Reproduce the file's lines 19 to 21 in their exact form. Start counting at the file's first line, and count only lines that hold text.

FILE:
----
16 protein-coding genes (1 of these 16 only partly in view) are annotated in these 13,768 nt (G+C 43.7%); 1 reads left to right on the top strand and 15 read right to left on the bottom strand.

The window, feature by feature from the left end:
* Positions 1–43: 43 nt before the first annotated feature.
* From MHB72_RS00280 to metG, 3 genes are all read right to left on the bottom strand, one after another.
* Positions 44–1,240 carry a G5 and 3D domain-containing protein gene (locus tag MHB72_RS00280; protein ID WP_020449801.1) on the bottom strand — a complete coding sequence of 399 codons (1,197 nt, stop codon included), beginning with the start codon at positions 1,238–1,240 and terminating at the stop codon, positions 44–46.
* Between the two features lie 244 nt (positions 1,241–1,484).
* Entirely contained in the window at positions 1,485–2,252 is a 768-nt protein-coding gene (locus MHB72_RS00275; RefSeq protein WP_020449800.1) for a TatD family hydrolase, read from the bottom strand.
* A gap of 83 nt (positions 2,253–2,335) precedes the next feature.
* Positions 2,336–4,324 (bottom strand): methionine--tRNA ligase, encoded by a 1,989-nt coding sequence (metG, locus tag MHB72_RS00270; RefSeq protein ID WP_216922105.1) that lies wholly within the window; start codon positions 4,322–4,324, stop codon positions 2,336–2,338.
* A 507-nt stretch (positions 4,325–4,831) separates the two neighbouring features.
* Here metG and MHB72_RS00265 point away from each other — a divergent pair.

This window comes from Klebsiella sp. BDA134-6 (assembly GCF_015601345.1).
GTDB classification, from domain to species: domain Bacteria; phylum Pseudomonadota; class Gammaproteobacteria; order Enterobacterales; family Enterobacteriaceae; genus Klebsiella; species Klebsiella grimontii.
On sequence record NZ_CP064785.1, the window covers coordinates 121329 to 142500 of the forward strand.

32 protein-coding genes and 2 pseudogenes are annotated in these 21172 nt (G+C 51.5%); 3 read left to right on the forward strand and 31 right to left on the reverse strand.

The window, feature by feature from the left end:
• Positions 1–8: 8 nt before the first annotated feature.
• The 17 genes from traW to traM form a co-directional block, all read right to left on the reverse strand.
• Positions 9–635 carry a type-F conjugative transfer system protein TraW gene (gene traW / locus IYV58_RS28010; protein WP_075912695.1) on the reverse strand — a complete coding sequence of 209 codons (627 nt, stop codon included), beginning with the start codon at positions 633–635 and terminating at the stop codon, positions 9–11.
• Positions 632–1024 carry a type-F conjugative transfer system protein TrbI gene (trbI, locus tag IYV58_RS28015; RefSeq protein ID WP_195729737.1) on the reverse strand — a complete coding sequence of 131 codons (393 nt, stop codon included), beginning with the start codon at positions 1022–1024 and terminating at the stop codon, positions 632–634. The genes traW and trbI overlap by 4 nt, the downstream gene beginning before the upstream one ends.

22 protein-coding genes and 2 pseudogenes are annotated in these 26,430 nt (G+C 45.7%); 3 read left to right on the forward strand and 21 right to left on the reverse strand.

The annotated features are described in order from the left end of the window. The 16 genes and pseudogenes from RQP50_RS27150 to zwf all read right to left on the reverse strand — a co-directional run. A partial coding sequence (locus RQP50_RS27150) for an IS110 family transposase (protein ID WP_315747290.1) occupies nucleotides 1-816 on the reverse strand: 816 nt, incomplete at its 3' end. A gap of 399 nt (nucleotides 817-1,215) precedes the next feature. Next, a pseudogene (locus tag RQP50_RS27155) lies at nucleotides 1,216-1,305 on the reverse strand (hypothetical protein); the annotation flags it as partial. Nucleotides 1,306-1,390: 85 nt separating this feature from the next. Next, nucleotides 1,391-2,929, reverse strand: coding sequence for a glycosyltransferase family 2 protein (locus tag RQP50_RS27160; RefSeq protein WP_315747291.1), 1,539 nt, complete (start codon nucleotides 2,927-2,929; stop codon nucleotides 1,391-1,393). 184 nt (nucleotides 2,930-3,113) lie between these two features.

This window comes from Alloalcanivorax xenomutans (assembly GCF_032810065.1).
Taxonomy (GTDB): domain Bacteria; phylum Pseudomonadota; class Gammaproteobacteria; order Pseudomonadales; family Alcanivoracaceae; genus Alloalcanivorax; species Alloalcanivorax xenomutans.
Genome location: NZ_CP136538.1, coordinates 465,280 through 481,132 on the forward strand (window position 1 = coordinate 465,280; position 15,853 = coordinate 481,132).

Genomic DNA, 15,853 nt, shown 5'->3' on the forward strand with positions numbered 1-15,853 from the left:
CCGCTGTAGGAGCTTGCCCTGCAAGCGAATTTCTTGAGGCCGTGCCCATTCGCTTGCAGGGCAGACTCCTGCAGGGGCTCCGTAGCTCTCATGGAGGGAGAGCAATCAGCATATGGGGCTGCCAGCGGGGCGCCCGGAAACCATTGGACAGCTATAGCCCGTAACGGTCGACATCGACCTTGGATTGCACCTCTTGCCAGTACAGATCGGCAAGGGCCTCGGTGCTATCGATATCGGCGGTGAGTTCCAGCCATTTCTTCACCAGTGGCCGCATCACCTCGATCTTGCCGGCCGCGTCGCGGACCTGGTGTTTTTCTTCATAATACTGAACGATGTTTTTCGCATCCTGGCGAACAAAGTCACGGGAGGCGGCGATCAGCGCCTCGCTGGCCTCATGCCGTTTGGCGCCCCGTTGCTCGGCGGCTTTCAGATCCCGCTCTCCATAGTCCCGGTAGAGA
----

• Positions 9–635 carry a type-F conjugative transfer system protein TraW gene (gene traW / locus IYV58_RS28010; protein WP_075912695.1) on the reverse strand — a complete coding sequence of 209 codons (627 nt, stop codon included), beginning with the start codon at positions 633–635 and terminating at the stop codon, positions 9–11.
• Positions 632–1024 carry a type-F conjugative transfer system protein TrbI gene (trbI, locus tag IYV58_RS28015; RefSeq protein ID WP_195729737.1) on the reverse strand — a complete coding sequence of 131 codons (393 nt, stop codon included), beginning with the start codon at positions 1022–1024 and terminating at the stop codon, positions 632–634. The genes traW and trbI overlap by 4 nt, the downstream gene beginning before the upstream one ends.

22 protein-coding genes and 2 pseudogenes are annotated in these 26,430 nt (G+C 45.7%); 3 read left to right on the forward strand and 21 right to left on the reverse strand.